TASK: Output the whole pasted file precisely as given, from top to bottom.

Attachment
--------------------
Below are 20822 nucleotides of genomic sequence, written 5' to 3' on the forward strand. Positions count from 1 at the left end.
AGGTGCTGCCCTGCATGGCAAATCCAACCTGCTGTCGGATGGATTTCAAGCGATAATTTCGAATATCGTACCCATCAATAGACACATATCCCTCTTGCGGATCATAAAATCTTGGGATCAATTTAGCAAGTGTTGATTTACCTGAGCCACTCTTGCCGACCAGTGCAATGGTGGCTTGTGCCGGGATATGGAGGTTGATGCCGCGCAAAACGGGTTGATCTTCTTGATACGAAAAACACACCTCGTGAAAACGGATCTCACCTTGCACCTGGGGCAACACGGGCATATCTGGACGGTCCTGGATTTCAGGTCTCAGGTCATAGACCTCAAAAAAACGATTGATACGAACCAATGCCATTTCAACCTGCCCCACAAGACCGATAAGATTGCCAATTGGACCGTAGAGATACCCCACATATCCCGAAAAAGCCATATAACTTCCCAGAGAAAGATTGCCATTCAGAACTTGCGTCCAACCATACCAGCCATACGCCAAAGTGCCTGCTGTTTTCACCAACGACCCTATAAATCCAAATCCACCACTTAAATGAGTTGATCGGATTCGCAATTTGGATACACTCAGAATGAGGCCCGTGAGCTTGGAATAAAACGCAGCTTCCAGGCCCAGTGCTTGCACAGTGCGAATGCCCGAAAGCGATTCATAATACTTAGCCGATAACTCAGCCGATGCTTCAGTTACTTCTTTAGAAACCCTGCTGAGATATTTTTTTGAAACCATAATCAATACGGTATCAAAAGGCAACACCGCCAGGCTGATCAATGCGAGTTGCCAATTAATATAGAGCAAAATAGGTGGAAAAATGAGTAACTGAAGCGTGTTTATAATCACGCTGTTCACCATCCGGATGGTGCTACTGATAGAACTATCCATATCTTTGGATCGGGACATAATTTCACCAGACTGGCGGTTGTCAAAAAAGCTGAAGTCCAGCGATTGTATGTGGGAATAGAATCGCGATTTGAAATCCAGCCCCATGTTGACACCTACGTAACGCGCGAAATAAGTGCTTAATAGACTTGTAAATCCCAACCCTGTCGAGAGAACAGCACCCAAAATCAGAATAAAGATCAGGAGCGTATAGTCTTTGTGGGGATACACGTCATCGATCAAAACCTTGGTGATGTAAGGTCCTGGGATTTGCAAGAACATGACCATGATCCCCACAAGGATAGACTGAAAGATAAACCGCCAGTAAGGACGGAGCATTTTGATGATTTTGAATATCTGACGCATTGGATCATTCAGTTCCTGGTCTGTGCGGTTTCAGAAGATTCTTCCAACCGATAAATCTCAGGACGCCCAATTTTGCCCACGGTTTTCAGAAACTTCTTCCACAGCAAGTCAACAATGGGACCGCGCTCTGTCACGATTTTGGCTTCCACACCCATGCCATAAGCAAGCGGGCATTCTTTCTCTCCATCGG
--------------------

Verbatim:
Below are 20822 nucleotides of genomic sequence, written 5' to 3' on the forward strand. Positions count from 1 at the left end.
AGGTGCTGCCCTGCATGGCAAATCCAACCTGCTGTCGGATGGATTTCAAGCGATAATTTCGAATATCGTACCCATCAATAGACACATATCCCTCTTGCGGATCATAAAATCTTGGGATCAATTTAGCAAGTGTTGATTTACCTGAGCCACTCTTGCCGACCAGTGCAATGGTGGCTTGTGCCGGGATATGGAGGTTGATGCCGCGCAAAACGGGTTGATCTTCTTGATACGAAAAACACACCTCGTGAAAACGGATCTCACCTTGCACCTGGGGCAACACGGGCATATCTGGACGGTCCTGGATTTCAGGTCTCAGGTCATAGACCTCAAAAAAACGATTGATACGAACCAATGCCATTTCAACCTGCCCCACAAGACCGATAAGATTGCCAATTGGACCGTAGAGATACCCCACATATCCCGAAAAAGCCATATAACTTCCCAGAGAAAGATTGCCATTCAGAACTTGCGTCCAACCATACCAGCCATACGCCAAAGTGCCTGCTGTTTTCACCAACGACCCTATAAATCCAAATCCACCACTTAAATGAGTTGATCGGATTCGCAATTTGGATACACTCAGAATGAGGCCCGTGAGCTTGGAATAAAACGCAGCTTCCAGGCCCAGTGCTTGCACAGTGCGAATGCCCGAAAGCGATTCATAATACTTAGCCGATAACTCAGCCGATGCTTCAGTTACTTCTTTAGAAACCCTGCTGAGATATTTTTTTGAAACCATAATCAATACGGTATCAAAAGGCAACACCGCCAGGCTGATCAATGCGAGTTGCCAATTAATATAGAGCAAAATAGGTGGAAAAATGAGTAACTGAAGCGTGTTTATAATCACGCTGTTCACCATCCGGATGGTGCTACTGATAGAACTATCCATATCTTTGGATCGGGACATAATTTCACCAGACTGGCGGTTGTCAAAAAAGCTGAAGTCCAGCGATTGTATGTGGGAATAGAATCGCGATTTGAAATCCAGCCCCATGTTGACACCTACGTAACGCGCGAAATAAGTGCTTAATAGACTTGTAAATCCCAACCCTGTCGAGAGAACAGCACCCAAAATCAGAATAAAGATCAGGAGCGTATAGTCTTTGTGGGGATACACGTCATCGATCAAAACCTTGGTGATGTAAGGTCCTGGGATTTGCAAGAACATGACCATGATCCCCACAAGGATAGACTGAAAGATAAACCGCCAGTAAGGACGGAGCATTTTGATGATTTTGAATATCTGACGCATTGGATCATTCAGTTCCTGGTCTGTGCGGTTTCAGAAGATTCTTCCAACCGATAAATCTCAGGACGCCCAATTTTGCCCACGGTTTTCAGAAACTTCTTCCACAGCAAGTCAACAATGGGACCGCGCTCTGTCACGATTTTGGCTTCCACACCCATGCCATAAGCAAGCGGGCATTCTTTCTCTCCATCGG